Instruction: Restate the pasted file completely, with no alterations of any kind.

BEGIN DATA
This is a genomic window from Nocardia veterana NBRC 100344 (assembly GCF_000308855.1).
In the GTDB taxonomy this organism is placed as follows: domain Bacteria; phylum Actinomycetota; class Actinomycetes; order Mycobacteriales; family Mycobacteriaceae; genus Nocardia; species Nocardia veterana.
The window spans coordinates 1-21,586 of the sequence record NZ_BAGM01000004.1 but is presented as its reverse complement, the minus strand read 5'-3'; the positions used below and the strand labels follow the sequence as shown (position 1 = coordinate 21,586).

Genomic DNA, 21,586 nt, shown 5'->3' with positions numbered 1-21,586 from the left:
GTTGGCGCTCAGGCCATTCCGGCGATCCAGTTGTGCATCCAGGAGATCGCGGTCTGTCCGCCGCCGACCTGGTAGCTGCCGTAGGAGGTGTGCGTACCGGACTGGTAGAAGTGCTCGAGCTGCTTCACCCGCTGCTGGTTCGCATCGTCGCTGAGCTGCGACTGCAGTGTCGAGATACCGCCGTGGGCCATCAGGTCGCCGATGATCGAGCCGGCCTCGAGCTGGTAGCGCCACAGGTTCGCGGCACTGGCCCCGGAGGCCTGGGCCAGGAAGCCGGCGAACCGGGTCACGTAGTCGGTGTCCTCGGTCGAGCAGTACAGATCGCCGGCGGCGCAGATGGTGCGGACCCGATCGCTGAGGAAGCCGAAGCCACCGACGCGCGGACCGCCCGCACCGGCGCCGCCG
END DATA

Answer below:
This is a genomic window from Nocardia veterana NBRC 100344 (assembly GCF_000308855.1).
In the GTDB taxonomy this organism is placed as follows: domain Bacteria; phylum Actinomycetota; class Actinomycetes; order Mycobacteriales; family Mycobacteriaceae; genus Nocardia; species Nocardia veterana.
The window spans coordinates 1-21,586 of the sequence record NZ_BAGM01000004.1 but is presented as its reverse complement, the minus strand read 5'-3'; the positions used below and the strand labels follow the sequence as shown (position 1 = coordinate 21,586).

Genomic DNA, 21,586 nt, shown 5'->3' with positions numbered 1-21,586 from the left:
GTTGGCGCTCAGGCCATTCCGGCGATCCAGTTGTGCATCCAGGAGATCGCGGTCTGTCCGCCGCCGACCTGGTAGCTGCCGTAGGAGGTGTGCGTACCGGACTGGTAGAAGTGCTCGAGCTGCTTCACCCGCTGCTGGTTCGCATCGTCGCTGAGCTGCGACTGCAGTGTCGAGATACCGCCGTGGGCCATCAGGTCGCCGATGATCGAGCCGGCCTCGAGCTGGTAGCGCCACAGGTTCGCGGCACTGGCCCCGGAGGCCTGGGCCAGGAAGCCGGCGAACCGGGTCACGTAGTCGGTGTCCTCGGTCGAGCAGTACAGATCGCCGGCGGCGCAGATGGTGCGGACCCGATCGCTGAGGAAGCCGAAGCCACCGACGCGCGGACCGCCCGCACCGGCGCCGCCG